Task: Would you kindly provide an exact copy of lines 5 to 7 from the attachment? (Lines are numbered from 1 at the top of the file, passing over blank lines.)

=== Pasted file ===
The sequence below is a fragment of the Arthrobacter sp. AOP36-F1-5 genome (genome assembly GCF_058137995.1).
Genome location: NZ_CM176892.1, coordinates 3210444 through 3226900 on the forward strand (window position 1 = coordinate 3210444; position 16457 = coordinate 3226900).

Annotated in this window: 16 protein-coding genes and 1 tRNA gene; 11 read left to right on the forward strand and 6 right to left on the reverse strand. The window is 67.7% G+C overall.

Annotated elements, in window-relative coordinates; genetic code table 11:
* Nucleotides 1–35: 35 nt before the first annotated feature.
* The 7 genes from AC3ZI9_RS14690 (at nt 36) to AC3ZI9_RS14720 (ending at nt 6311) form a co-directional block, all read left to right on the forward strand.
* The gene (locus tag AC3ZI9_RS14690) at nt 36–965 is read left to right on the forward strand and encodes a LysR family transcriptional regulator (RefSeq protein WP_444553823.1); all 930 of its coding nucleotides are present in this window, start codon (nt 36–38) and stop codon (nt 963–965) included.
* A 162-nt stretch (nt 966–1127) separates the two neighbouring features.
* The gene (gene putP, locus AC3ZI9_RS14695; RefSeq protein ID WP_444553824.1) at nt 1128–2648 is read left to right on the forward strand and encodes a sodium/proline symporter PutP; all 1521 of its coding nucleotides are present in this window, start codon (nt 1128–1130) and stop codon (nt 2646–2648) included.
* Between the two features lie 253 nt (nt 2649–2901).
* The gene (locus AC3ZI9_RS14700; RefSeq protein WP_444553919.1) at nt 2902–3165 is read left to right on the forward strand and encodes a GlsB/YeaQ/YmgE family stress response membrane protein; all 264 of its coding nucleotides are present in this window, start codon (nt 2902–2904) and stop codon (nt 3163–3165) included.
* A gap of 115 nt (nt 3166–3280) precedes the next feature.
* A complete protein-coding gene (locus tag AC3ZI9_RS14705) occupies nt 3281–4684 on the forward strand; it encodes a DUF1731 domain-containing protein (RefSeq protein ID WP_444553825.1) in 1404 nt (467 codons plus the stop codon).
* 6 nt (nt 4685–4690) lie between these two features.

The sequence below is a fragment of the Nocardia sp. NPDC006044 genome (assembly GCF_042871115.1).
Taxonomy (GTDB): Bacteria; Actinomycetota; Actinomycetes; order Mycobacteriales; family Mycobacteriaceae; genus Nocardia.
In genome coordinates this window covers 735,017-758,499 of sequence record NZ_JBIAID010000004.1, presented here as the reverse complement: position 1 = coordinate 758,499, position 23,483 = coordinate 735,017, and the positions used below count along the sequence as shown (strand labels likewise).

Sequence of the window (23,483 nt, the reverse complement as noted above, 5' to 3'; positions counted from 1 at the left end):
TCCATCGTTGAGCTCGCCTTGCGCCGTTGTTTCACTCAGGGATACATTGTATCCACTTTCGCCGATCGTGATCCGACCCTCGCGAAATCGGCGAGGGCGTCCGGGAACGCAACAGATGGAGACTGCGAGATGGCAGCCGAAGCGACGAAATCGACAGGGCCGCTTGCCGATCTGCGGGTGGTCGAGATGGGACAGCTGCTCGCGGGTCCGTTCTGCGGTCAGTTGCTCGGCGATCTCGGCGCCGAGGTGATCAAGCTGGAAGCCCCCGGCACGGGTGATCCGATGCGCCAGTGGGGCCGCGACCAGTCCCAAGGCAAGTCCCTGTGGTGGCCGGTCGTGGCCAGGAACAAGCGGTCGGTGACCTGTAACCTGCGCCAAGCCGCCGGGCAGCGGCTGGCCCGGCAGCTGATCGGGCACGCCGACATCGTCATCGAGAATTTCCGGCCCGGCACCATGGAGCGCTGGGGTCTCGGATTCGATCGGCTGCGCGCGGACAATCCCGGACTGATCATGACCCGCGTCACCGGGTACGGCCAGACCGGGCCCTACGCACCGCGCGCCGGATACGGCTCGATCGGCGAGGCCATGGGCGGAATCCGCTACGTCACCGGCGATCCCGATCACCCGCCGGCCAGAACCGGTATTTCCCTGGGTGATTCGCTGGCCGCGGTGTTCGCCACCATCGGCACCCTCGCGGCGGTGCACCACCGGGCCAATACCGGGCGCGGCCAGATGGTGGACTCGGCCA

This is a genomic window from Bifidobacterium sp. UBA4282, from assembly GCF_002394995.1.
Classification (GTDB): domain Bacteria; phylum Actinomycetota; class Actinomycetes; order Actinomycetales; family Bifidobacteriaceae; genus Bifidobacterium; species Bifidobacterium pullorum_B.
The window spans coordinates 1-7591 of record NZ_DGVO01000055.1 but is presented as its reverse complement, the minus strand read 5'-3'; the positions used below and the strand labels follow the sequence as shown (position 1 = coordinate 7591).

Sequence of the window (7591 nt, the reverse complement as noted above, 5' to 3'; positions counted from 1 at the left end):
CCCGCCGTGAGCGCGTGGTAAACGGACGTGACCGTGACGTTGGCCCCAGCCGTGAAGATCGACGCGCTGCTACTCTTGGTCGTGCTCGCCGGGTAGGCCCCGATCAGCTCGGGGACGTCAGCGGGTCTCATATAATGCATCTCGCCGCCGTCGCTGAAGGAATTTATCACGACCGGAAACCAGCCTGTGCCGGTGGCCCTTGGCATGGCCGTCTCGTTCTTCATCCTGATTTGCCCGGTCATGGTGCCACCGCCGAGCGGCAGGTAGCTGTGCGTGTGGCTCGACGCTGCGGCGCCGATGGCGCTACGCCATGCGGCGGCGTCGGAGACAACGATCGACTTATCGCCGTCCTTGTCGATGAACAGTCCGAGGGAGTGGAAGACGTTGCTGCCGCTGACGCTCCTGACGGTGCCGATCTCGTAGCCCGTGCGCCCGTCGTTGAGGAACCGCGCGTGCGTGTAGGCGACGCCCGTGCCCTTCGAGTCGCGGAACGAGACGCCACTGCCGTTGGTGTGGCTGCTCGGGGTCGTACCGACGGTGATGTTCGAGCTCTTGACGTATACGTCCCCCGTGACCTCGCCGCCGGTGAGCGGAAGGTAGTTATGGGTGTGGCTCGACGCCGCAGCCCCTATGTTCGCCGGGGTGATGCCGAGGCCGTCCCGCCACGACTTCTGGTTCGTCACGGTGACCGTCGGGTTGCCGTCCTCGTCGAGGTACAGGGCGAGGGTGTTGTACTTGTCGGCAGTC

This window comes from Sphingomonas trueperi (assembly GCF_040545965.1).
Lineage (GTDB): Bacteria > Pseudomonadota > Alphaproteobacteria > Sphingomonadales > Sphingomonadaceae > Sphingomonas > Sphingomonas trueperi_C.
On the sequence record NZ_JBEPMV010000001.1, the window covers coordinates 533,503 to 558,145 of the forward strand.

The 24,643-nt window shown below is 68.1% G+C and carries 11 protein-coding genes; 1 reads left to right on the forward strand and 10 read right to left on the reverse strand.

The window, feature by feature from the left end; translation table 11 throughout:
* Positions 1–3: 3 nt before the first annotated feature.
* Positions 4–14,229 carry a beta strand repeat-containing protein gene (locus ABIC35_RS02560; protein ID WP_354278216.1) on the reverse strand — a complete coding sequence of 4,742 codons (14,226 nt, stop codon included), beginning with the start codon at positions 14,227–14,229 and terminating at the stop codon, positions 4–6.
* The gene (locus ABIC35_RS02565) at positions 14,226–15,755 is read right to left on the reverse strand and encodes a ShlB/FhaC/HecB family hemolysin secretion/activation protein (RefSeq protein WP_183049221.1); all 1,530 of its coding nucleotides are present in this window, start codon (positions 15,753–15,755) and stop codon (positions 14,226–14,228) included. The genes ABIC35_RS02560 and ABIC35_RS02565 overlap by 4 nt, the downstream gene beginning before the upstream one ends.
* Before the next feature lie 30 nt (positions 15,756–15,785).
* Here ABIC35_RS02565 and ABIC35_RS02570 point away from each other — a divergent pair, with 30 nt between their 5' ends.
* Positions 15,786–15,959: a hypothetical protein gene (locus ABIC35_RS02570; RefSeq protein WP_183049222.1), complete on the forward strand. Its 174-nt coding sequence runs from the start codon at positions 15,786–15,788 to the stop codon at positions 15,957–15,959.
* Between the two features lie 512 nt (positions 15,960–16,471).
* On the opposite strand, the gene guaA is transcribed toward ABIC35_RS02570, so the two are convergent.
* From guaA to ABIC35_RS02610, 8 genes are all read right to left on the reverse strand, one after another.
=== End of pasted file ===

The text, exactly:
* Nucleotides 1–35: 35 nt before the first annotated feature.
* The 7 genes from AC3ZI9_RS14690 (at nt 36) to AC3ZI9_RS14720 (ending at nt 6311) form a co-directional block, all read left to right on the forward strand.
* The gene (locus tag AC3ZI9_RS14690) at nt 36–965 is read left to right on the forward strand and encodes a LysR family transcriptional regulator (RefSeq protein WP_444553823.1); all 930 of its coding nucleotides are present in this window, start codon (nt 36–38) and stop codon (nt 963–965) included.